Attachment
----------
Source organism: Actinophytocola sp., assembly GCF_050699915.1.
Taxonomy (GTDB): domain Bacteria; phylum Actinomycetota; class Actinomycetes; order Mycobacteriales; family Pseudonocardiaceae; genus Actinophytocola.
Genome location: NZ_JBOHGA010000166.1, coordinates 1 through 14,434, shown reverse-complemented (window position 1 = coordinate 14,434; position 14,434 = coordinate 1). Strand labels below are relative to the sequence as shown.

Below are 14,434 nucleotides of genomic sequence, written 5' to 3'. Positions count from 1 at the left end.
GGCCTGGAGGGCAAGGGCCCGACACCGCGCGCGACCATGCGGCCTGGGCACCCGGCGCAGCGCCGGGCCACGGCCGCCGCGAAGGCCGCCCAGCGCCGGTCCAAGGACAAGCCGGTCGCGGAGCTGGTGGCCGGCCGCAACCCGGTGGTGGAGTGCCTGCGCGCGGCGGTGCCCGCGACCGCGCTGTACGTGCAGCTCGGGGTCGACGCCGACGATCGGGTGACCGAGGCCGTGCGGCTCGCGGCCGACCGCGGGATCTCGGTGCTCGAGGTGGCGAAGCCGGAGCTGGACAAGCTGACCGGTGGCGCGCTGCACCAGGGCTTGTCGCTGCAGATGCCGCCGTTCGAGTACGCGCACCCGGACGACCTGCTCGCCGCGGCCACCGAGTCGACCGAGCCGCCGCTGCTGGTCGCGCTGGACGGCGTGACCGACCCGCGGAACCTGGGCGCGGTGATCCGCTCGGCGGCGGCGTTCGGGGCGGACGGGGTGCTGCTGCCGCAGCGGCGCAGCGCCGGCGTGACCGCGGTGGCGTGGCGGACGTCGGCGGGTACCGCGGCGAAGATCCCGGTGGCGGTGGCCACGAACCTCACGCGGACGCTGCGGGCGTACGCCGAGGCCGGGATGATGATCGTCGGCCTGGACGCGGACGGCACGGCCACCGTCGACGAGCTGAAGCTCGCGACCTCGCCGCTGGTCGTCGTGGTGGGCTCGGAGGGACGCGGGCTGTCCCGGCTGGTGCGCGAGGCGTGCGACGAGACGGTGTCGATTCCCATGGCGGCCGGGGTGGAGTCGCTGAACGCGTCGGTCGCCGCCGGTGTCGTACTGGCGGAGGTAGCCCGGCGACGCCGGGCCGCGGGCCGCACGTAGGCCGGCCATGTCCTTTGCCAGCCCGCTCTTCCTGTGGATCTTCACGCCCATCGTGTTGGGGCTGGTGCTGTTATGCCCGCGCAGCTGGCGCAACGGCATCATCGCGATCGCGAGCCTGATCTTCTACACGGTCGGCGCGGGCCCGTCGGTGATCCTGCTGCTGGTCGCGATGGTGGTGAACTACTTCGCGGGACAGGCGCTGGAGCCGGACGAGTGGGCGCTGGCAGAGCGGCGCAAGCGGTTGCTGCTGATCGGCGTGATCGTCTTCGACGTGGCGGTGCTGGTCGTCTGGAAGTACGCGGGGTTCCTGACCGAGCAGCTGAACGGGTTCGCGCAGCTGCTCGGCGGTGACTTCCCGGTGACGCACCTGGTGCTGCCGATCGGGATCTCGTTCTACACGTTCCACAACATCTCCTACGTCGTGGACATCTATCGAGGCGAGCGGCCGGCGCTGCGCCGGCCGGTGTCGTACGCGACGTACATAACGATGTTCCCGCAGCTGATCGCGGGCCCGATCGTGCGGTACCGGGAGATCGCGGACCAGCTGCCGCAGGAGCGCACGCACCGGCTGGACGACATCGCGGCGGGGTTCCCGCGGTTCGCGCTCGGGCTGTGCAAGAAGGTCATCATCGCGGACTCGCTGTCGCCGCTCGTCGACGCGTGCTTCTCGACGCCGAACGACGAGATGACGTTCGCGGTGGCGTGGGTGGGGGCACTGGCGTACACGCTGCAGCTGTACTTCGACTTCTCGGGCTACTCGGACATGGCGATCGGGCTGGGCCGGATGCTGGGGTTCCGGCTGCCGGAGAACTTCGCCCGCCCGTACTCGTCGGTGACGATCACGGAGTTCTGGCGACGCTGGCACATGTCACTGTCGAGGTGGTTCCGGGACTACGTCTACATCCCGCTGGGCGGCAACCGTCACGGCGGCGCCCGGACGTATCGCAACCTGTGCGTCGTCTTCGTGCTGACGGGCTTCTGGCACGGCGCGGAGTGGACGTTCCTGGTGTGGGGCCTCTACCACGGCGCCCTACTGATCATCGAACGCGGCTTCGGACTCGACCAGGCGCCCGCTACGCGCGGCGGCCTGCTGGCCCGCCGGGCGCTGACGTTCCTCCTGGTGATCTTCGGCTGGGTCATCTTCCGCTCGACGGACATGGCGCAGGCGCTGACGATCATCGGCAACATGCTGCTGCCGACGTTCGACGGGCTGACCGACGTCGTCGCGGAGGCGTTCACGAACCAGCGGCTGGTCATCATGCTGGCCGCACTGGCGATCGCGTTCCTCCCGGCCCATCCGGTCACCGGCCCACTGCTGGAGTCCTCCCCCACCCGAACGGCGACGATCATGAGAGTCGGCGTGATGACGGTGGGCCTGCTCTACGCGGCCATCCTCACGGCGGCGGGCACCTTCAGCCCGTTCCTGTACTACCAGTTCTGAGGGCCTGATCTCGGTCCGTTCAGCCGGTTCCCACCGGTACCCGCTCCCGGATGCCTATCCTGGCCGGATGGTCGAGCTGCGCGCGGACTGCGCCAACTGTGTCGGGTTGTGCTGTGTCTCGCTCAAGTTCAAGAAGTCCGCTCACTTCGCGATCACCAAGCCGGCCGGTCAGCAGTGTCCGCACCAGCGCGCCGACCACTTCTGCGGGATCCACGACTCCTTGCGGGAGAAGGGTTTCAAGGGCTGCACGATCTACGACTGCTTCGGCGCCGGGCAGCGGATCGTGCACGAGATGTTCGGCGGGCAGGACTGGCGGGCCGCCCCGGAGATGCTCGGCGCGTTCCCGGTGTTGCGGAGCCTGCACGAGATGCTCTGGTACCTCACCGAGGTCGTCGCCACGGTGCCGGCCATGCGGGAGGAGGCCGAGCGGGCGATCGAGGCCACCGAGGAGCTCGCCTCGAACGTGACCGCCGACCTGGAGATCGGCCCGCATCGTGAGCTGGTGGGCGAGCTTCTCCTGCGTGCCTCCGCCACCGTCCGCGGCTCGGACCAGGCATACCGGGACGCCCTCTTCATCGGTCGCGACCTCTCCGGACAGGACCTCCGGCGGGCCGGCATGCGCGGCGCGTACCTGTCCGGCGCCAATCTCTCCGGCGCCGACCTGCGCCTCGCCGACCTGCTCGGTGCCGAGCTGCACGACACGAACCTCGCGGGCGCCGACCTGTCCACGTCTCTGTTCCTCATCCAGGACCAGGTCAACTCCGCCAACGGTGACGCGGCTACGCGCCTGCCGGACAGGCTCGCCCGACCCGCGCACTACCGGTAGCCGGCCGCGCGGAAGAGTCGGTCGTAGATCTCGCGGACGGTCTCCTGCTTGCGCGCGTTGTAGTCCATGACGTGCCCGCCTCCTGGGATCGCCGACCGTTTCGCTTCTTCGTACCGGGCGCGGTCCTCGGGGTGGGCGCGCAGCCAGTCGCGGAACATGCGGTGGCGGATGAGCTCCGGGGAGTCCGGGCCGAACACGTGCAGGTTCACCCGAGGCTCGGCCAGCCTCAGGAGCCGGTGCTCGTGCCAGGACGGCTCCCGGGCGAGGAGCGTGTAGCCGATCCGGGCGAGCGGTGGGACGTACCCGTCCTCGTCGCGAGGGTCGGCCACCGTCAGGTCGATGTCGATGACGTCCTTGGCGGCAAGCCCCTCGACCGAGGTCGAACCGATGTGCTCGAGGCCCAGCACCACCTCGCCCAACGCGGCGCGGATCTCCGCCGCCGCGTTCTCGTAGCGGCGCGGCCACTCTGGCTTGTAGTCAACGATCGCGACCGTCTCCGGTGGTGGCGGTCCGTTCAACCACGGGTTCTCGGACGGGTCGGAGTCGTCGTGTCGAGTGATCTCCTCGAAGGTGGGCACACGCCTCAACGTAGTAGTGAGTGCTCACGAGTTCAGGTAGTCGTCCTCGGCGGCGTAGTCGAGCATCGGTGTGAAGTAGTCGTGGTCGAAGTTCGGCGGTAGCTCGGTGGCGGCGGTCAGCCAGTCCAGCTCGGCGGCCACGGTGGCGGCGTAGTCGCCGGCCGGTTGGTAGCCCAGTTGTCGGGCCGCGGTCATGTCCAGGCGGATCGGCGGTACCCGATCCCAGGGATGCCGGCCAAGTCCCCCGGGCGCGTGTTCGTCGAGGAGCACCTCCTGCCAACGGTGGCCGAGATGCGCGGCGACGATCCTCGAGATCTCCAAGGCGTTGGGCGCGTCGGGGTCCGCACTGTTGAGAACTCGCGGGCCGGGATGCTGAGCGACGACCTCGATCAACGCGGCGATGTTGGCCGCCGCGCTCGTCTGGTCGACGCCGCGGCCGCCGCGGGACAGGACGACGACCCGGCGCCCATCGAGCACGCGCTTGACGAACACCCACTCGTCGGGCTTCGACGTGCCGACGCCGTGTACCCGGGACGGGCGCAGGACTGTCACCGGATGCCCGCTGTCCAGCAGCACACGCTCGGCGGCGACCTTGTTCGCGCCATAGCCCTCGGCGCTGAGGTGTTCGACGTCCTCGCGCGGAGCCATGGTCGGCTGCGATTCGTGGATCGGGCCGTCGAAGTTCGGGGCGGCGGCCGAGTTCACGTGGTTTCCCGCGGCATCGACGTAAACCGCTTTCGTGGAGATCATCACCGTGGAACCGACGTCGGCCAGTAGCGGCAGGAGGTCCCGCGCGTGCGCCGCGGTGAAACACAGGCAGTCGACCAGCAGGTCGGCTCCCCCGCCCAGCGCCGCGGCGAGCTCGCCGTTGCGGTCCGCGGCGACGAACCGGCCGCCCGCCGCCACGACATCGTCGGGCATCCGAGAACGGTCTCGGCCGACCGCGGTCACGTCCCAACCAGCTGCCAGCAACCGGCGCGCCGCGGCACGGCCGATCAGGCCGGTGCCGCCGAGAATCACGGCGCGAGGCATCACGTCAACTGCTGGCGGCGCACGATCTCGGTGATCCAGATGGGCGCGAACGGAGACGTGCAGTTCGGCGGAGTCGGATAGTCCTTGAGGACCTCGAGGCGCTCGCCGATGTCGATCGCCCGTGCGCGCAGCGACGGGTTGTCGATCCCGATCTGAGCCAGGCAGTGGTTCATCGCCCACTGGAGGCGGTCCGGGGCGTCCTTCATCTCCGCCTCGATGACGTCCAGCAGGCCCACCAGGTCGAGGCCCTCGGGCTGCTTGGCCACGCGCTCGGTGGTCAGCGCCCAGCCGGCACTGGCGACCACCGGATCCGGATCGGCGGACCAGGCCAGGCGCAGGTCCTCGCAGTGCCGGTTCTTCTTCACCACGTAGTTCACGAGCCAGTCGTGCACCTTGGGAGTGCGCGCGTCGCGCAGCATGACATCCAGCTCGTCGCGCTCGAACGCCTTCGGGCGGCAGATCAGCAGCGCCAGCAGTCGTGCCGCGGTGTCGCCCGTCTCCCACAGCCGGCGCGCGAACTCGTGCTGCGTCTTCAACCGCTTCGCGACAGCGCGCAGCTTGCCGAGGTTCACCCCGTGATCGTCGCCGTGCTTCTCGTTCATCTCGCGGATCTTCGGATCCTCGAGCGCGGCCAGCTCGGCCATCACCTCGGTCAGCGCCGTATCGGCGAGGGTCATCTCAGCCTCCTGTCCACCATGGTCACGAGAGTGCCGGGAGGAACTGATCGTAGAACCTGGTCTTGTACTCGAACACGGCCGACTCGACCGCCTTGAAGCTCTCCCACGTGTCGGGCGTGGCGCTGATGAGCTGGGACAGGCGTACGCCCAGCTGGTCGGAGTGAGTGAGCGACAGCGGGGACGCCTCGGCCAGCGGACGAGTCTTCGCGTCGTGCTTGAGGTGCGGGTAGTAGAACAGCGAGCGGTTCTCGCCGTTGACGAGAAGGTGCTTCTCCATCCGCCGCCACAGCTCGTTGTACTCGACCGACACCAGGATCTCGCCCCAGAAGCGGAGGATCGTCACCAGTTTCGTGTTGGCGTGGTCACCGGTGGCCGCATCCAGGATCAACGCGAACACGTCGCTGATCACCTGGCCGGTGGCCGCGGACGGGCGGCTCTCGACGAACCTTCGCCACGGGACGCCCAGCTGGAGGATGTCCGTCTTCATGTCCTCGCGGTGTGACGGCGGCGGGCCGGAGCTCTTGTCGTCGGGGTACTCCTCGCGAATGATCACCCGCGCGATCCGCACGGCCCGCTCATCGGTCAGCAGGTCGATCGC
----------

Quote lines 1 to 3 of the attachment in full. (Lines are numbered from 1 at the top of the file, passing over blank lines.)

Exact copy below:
Source organism: Actinophytocola sp., assembly GCF_050699915.1.
Taxonomy (GTDB): domain Bacteria; phylum Actinomycetota; class Actinomycetes; order Mycobacteriales; family Pseudonocardiaceae; genus Actinophytocola.
Genome location: NZ_JBOHGA010000166.1, coordinates 1 through 14,434, shown reverse-complemented (window position 1 = coordinate 14,434; position 14,434 = coordinate 1). Strand labels below are relative to the sequence as shown.